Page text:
Nielsen estimates that FS1 averaged 161,000 viewers in primetime, a little more than the 158,000 that Speed (the former motorsports channel it replaced) opened in the same frame a year ago. The top draws for the net were NASCAR racing events on Wednesday (540,000) and Saturday (428,000).
By comparison, ESPN, which has established a cable sports dynasty after more than 30 years on the air, averaged 2.17 million viewers in primetime last week with a lineup anchored by Major League Baseball action. Among sports nets, FS1 also trailed ESPN2 (473,000), NFL Network (383,000) and MLB Network (193.000) while outdrawing Golf Channel (137,000), NBC Sports Network (104,000), ESPNU (65,000) and NBA TV (58,000).
“Fox Sports Live,” the FS1 equivalent of ESPN’s “SportsCenter,” averaged about 75,000 for its three episodes that aired in the vicinity of its target 11 p.m. timeslot — just a fraction of the roughly 1.5 million that “SportsCenter” did on those same nights.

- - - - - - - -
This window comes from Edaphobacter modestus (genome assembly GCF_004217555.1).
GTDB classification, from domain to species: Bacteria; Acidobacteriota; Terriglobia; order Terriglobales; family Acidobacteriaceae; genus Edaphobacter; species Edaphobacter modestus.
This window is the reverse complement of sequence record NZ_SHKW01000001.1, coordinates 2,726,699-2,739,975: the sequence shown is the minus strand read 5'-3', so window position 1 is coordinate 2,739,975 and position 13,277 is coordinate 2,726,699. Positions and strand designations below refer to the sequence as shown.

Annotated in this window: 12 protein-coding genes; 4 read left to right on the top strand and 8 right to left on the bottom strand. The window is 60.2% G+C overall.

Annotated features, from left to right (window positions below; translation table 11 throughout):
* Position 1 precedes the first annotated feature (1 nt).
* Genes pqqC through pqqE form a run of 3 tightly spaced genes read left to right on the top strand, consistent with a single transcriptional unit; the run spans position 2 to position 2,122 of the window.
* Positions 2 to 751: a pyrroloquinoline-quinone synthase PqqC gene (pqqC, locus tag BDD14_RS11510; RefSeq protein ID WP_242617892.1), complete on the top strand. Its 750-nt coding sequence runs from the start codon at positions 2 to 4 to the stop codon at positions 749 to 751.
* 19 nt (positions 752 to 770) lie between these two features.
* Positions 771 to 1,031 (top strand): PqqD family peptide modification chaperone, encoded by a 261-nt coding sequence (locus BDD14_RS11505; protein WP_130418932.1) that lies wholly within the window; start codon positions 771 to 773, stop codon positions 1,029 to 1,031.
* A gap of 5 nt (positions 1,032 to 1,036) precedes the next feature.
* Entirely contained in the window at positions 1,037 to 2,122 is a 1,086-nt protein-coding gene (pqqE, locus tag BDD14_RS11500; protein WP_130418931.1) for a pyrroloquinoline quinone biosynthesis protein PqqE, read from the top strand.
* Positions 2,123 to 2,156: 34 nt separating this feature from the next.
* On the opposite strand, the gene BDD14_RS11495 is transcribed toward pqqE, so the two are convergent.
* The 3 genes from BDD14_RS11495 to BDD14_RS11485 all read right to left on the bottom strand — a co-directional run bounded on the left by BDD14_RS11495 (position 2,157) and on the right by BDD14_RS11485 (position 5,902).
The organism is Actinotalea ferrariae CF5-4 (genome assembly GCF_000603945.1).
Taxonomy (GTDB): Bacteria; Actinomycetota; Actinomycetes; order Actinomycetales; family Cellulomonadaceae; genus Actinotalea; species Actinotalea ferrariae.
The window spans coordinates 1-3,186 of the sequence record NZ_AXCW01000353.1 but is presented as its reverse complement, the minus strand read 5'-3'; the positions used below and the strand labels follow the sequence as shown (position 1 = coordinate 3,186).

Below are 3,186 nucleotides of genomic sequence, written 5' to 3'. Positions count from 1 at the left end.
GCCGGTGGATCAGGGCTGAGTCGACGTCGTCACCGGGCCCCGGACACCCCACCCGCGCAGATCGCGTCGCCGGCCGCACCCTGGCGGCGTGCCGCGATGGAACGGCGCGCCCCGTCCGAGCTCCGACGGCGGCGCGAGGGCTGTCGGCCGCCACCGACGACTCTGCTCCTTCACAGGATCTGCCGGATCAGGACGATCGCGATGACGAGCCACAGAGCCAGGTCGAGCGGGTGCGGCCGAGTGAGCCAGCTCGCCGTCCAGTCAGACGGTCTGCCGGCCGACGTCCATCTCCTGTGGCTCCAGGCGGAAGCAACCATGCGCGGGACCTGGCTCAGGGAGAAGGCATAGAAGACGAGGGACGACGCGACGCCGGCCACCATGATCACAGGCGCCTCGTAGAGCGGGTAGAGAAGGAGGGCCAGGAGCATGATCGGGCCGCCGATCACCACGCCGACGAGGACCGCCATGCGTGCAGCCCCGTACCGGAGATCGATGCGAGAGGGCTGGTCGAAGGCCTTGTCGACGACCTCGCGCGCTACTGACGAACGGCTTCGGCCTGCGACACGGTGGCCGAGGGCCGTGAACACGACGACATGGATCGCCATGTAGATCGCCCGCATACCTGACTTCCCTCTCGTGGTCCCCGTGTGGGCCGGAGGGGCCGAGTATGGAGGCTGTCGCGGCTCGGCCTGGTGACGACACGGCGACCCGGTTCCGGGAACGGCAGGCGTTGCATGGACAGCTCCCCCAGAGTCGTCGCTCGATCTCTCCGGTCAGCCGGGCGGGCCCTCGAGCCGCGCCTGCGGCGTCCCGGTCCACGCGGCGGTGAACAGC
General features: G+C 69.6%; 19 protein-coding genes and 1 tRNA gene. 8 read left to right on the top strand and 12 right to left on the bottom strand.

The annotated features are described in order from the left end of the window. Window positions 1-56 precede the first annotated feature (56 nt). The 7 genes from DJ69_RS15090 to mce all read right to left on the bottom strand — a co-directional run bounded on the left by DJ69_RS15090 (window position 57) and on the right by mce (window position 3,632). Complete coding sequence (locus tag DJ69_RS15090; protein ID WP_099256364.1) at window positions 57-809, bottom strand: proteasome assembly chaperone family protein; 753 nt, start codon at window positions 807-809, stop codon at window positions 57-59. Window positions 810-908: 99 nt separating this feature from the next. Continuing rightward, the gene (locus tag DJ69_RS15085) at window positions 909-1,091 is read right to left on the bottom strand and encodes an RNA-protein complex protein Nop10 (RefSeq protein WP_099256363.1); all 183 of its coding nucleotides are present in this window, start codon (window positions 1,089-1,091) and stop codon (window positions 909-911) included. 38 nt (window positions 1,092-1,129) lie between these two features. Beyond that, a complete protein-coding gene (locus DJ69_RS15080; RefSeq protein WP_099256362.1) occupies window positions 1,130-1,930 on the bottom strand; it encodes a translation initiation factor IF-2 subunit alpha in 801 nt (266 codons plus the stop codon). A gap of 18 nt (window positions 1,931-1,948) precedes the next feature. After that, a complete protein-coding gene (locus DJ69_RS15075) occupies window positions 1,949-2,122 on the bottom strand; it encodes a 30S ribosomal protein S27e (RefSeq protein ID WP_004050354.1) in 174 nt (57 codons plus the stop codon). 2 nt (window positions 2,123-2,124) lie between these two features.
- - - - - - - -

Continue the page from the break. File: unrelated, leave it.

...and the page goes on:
Its late-afternoon discussion show “Crowd Goes Wild,” whose panelists include Regis Philbin, opened to 74,000 viewers on Monday of last week, but dropped to as low as 29,000 on Thursday. It closed strong, spiking to 179,000 on Friday and then drawing 84,000 with a Saturday afternoon edition.
Certainly, nobody expected FS1 to open to huge numbers, and the net’s profile is sure to be raised this fall when it airs college football. It will add MLB games next year, and FS1’s roster down the road will also include NASCAR’s Sprint Cup Series and United States Golf Association championship events.
FS1 is currently in about 75% of the nation’s homes, compared with ESPN in roughly 85%,